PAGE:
Tuesday, August 08, 2006

Primary Day: analysis and predictions

Today is Election Day for primaries in a lot of races, and I've got a couple of thoughts and observations, along with predictions. We can always check back here to see if I was right or way off.

  • Georgia's 4th Congressional District

  • This is the race between Cynthia "Jihad Cyndi" McKinney and Hank Johnson, both of whom are black Democrats. Jihad Cyndi's popularity took a little "hit" after she struck a Capitol police officer. Hank Johnson feels that she's an embarrassment to the district.

    ANALYSIS: Neal Boortz has a great analysis of the race:
    After the next Congress is sworn in next January, Georgia's 4th Congressional District will be represented by a black Democrat who:

    1. May well turn out to be an effective voice for the furtherance and implementation of the Democrat big-government, high-tax, income redistributionist, anti-individualistic, weaken America agenda.

    2. Will almost certainly spend the next two years as a congressional pariah with no effective voice whatsoever in congressional affairs; a person who can be counted on to flare up and completely embarrass her party; a person who can be exhibited for the next two years as the face of the Democrat Party.

    Your choice. Be a little pragmatic here. Put the emotions aside. The right needs a barking moonbat like Cynthia McKinney in office, rather than someone who might actually garner some respect inside the Beltway. Besides ... she's just wonderful material for talk radio.
    PREDICTION: Though McKinney got more votes in the primary (which had three candidates), she didn't have enough to avoid a runoff. Since then, polls have shown Johnson with a double-digit lead. Boortz has sound reasoning behind his desire for McKinney to win. However, Johnson will win, though the margin will be narrower. As in 2002, we may once again get treated with Jihad Cyndi's old man publicly blaming the Jews for his moonbat daughter's defeat.

  • Connecticut Democratic Senate primary

  • Joe Lieberman, who is liberal on nearly all issues except for the war on terror, is apparently too cozy with the commander-in-chief during war time. The nerve! Anywho, local millionaire Ned Lamont has attracted the nutroots base to help him unseat Joe for not being liberal enough.

    ANALYSIS: Polls have shown Lamont with a 10 - 16% lead over the last few weeks, though a new one over the weekend shows Lieberman narrowing the gap to 6%. The kook base in CT seems very motivated to vote today.

    PREDICTION: Ned Lamont will unseat Joe Lieberman, in a somewhat close race...though not close enough to cause Joe to repeat his 2000 performance of demanding endless recounts. However, Lieberman will fulfill his promise of running as an independent, winning the general election in November by garnering support from his own base, as well as from pragmatic CT Republicans who know that their candidate (if they have one) won't win the Senate race. If you can't have a Republican Senator, the next best thing is to screw the Democrats as much as possible.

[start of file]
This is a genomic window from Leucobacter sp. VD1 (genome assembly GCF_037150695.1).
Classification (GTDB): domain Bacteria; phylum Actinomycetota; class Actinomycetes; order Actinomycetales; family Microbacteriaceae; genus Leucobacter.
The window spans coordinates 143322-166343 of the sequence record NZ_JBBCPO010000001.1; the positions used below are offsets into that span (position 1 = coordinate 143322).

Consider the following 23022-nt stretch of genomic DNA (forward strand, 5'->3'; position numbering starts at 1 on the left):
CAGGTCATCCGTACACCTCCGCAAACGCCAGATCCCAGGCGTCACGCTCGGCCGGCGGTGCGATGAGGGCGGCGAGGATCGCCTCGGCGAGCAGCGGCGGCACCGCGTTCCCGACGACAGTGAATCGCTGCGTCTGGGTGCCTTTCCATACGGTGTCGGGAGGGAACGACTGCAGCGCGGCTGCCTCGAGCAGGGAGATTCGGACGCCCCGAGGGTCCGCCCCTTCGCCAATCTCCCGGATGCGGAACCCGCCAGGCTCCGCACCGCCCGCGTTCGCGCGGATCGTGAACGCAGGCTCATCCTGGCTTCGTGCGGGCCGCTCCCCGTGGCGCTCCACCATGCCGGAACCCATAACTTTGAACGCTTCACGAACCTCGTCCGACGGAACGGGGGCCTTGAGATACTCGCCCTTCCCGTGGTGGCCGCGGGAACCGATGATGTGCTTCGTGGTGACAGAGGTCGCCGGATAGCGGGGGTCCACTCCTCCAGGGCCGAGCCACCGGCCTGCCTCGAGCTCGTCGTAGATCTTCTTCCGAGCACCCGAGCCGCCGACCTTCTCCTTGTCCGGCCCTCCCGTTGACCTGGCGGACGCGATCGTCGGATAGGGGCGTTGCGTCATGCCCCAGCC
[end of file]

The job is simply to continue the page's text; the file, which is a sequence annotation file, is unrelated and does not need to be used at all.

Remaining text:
• Missouri Senate primaries

  • Republican Senator Jim Talent is vulnerable in a seat he won in 2002 from Jean Carnahan, the widow of the late Democratic governor Mel Carnahan. Mel ran against then-incumbent John Ashcroft in 2000, but died in a plane crash before the election. Ashcroft lost in a tide of sympathy votes, and the Democratic governor fulfilled his promise of getting Jean Carnahan to fill Mel's newly won Senate seat.

    Jean's first act as Senator was to vote against the confirmation of John Ashcroft for Attorney General, a vote that infuriated Missourians mightily. Jean was defeated by Jim Talent in 2002, and Talent is defending his seat now (in what would have marked the end of Mel's term).

    ANALYSIS: Oh, yeah...the Democratic primary. The polls have shown the leg-up candidate right now is state auditor Claire McCaskill, who has run circles around her opponent Bill Young. Talent has four opponents in the primary, none of whom seem to pose a scintilla of a threat.

    PREDICTION: Missouri has voted GOP in the last two presidential elections, as well as Talent's 2002 Senate election. However, McCaskill is pretty popular and Talent has lukewarm popularity. Rasmussen has McCaskill with a slight 3% lead (within the margin of error) over Talent in their poll, at this point. There is way too much time between now and November to figure out where the winds will blow on this one, though my gut tells me that Talent will likely eke one out in the end. I'm picking Talent in a squeaker, though I could easily be wrong about this one.